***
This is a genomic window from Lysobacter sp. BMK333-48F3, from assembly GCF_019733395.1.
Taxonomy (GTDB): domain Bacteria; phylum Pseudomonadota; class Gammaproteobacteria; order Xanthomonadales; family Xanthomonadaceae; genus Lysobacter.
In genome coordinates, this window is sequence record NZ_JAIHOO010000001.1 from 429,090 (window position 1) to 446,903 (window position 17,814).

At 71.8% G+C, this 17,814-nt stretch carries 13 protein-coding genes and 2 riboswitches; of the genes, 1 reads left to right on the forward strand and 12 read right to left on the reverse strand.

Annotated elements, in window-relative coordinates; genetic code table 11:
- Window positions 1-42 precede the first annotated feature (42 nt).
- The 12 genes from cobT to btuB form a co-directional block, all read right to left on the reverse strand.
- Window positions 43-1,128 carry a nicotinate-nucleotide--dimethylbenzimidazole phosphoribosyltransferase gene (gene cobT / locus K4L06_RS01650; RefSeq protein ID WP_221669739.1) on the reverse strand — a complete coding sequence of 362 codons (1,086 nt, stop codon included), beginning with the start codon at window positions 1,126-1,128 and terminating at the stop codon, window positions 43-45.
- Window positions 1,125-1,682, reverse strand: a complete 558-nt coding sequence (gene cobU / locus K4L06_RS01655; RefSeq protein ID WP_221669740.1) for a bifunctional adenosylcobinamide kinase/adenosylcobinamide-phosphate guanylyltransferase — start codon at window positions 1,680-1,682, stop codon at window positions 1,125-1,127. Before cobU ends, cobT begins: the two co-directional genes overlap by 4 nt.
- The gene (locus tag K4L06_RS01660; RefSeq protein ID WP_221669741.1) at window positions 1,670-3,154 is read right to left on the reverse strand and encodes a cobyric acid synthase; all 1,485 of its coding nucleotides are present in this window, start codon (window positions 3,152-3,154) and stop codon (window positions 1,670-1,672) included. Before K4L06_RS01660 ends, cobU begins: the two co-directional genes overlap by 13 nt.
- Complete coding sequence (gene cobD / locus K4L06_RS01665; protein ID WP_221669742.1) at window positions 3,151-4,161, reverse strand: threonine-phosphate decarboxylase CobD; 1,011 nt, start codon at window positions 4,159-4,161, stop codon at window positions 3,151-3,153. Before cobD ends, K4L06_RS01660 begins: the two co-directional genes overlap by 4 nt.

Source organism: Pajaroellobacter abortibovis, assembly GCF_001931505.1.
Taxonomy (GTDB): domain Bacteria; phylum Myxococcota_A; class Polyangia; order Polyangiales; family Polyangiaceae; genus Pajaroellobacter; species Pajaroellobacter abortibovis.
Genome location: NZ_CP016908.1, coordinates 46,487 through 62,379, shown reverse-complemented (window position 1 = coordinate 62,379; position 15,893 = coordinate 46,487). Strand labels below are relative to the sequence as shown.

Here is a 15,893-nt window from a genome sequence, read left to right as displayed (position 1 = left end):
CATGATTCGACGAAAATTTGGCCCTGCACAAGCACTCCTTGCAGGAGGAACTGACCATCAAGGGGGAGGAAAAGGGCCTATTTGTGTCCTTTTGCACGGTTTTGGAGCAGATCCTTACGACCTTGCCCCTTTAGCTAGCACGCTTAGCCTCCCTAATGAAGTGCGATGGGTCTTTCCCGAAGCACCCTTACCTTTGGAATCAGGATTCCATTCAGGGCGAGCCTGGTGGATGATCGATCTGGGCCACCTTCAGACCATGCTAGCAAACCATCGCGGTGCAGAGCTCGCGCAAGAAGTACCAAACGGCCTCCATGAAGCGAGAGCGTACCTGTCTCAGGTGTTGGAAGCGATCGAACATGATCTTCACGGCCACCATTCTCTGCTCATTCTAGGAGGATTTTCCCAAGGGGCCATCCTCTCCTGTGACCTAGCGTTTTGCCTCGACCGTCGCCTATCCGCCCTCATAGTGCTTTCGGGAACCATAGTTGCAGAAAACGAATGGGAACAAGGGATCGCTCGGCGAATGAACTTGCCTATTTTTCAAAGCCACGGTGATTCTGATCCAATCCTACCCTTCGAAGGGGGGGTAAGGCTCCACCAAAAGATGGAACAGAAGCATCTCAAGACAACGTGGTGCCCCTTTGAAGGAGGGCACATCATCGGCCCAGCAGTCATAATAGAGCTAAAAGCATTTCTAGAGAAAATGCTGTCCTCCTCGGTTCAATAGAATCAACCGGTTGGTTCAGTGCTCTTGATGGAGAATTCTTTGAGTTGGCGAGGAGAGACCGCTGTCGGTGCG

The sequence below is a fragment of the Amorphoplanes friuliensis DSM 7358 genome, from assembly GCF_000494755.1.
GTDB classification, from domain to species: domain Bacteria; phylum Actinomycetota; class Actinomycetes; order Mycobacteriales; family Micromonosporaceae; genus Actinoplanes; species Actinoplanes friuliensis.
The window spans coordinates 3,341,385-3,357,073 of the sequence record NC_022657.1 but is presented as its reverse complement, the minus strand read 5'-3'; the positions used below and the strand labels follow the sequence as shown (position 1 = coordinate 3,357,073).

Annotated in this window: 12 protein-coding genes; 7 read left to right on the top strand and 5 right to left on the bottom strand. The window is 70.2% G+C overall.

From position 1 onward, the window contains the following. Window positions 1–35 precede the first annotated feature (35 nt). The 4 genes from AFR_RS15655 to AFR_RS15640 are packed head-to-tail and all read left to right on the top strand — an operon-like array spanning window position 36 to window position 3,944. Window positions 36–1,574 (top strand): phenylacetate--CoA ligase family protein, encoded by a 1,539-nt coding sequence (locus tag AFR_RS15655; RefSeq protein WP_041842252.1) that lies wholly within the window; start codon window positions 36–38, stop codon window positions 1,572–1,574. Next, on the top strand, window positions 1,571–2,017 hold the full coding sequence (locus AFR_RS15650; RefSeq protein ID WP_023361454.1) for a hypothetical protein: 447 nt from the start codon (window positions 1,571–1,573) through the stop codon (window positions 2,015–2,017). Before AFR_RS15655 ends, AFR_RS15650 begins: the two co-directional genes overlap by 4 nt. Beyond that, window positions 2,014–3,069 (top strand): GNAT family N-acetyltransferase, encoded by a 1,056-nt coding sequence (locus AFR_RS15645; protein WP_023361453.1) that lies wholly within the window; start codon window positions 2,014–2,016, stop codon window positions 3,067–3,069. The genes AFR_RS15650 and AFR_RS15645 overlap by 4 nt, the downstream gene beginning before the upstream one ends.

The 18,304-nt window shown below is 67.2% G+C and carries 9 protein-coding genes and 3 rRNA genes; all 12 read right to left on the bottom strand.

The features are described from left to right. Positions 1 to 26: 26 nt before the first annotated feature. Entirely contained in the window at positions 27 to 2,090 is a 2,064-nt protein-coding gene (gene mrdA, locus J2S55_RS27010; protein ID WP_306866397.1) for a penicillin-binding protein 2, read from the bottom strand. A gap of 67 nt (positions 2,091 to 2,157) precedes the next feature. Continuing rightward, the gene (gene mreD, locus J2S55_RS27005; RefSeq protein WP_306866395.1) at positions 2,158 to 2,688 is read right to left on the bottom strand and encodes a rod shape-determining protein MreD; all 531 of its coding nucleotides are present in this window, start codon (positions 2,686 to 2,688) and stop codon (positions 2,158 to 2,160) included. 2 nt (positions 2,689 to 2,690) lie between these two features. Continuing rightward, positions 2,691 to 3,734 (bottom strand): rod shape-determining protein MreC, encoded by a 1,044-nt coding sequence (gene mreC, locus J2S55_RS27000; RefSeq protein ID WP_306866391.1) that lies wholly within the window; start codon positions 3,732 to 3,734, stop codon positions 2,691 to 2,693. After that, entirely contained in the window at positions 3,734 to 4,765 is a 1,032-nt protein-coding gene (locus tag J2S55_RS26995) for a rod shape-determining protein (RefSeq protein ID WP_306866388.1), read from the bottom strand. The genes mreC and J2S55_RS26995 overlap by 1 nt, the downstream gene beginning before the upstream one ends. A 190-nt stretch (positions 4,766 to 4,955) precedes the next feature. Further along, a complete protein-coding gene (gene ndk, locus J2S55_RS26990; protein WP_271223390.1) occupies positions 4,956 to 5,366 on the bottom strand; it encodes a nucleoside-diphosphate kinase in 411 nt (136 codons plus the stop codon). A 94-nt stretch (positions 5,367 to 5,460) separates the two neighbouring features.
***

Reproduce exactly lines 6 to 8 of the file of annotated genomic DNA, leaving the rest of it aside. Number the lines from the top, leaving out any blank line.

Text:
- Window positions 1-42 precede the first annotated feature (42 nt).
- The 12 genes from cobT to btuB form a co-directional block, all read right to left on the reverse strand.
- Window positions 43-1,128 carry a nicotinate-nucleotide--dimethylbenzimidazole phosphoribosyltransferase gene (gene cobT / locus K4L06_RS01650; RefSeq protein ID WP_221669739.1) on the reverse strand — a complete coding sequence of 362 codons (1,086 nt, stop codon included), beginning with the start codon at window positions 1,126-1,128 and terminating at the stop codon, window positions 43-45.